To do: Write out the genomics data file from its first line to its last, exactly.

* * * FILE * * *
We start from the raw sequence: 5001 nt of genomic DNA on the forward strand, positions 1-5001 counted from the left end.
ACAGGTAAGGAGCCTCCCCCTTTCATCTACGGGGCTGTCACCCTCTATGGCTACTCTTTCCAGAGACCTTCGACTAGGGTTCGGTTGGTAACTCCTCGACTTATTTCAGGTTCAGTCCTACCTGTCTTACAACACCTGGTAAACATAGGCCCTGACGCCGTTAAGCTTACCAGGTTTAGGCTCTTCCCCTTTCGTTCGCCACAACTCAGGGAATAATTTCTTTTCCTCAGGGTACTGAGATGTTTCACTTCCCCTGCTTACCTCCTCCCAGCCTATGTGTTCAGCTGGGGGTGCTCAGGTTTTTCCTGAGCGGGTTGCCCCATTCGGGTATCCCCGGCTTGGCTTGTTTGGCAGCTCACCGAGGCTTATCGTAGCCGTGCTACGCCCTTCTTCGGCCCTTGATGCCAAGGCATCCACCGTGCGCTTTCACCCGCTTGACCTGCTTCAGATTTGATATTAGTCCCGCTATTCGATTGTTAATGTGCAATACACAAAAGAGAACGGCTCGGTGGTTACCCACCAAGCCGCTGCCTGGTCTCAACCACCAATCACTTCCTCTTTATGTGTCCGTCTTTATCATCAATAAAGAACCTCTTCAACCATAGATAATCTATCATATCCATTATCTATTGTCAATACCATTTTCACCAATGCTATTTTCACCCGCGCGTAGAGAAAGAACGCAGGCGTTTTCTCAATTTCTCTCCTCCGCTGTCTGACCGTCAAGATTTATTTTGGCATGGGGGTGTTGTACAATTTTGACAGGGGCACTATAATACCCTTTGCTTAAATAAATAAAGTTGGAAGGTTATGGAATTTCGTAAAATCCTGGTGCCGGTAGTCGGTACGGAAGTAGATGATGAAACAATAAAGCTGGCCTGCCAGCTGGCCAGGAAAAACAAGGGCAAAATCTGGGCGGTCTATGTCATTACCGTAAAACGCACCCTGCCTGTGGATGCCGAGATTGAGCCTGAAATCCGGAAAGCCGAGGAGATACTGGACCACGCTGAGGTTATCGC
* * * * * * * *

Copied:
We start from the raw sequence: 5001 nt of genomic DNA on the forward strand, positions 1-5001 counted from the left end.
ACAGGTAAGGAGCCTCCCCCTTTCATCTACGGGGCTGTCACCCTCTATGGCTACTCTTTCCAGAGACCTTCGACTAGGGTTCGGTTGGTAACTCCTCGACTTATTTCAGGTTCAGTCCTACCTGTCTTACAACACCTGGTAAACATAGGCCCTGACGCCGTTAAGCTTACCAGGTTTAGGCTCTTCCCCTTTCGTTCGCCACAACTCAGGGAATAATTTCTTTTCCTCAGGGTACTGAGATGTTTCACTTCCCCTGCTTACCTCCTCCCAGCCTATGTGTTCAGCTGGGGGTGCTCAGGTTTTTCCTGAGCGGGTTGCCCCATTCGGGTATCCCCGGCTTGGCTTGTTTGGCAGCTCACCGAGGCTTATCGTAGCCGTGCTACGCCCTTCTTCGGCCCTTGATGCCAAGGCATCCACCGTGCGCTTTCACCCGCTTGACCTGCTTCAGATTTGATATTAGTCCCGCTATTCGATTGTTAATGTGCAATACACAAAAGAGAACGGCTCGGTGGTTACCCACCAAGCCGCTGCCTGGTCTCAACCACCAATCACTTCCTCTTTATGTGTCCGTCTTTATCATCAATAAAGAACCTCTTCAACCATAGATAATCTATCATATCCATTATCTATTGTCAATACCATTTTCACCAATGCTATTTTCACCCGCGCGTAGAGAAAGAACGCAGGCGTTTTCTCAATTTCTCTCCTCCGCTGTCTGACCGTCAAGATTTATTTTGGCATGGGGGTGTTGTACAATTTTGACAGGGGCACTATAATACCCTTTGCTTAAATAAATAAAGTTGGAAGGTTATGGAATTTCGTAAAATCCTGGTGCCGGTAGTCGGTACGGAAGTAGATGATGAAACAATAAAGCTGGCCTGCCAGCTGGCCAGGAAAAACAAGGGCAAAATCTGGGCGGTCTATGTCATTACCGTAAAACGCACCCTGCCTGTGGATGCCGAGATTGAGCCTGAAATCCGGAAAGCCGAGGAGATACTGGACCACGCTGAGGTTATCGC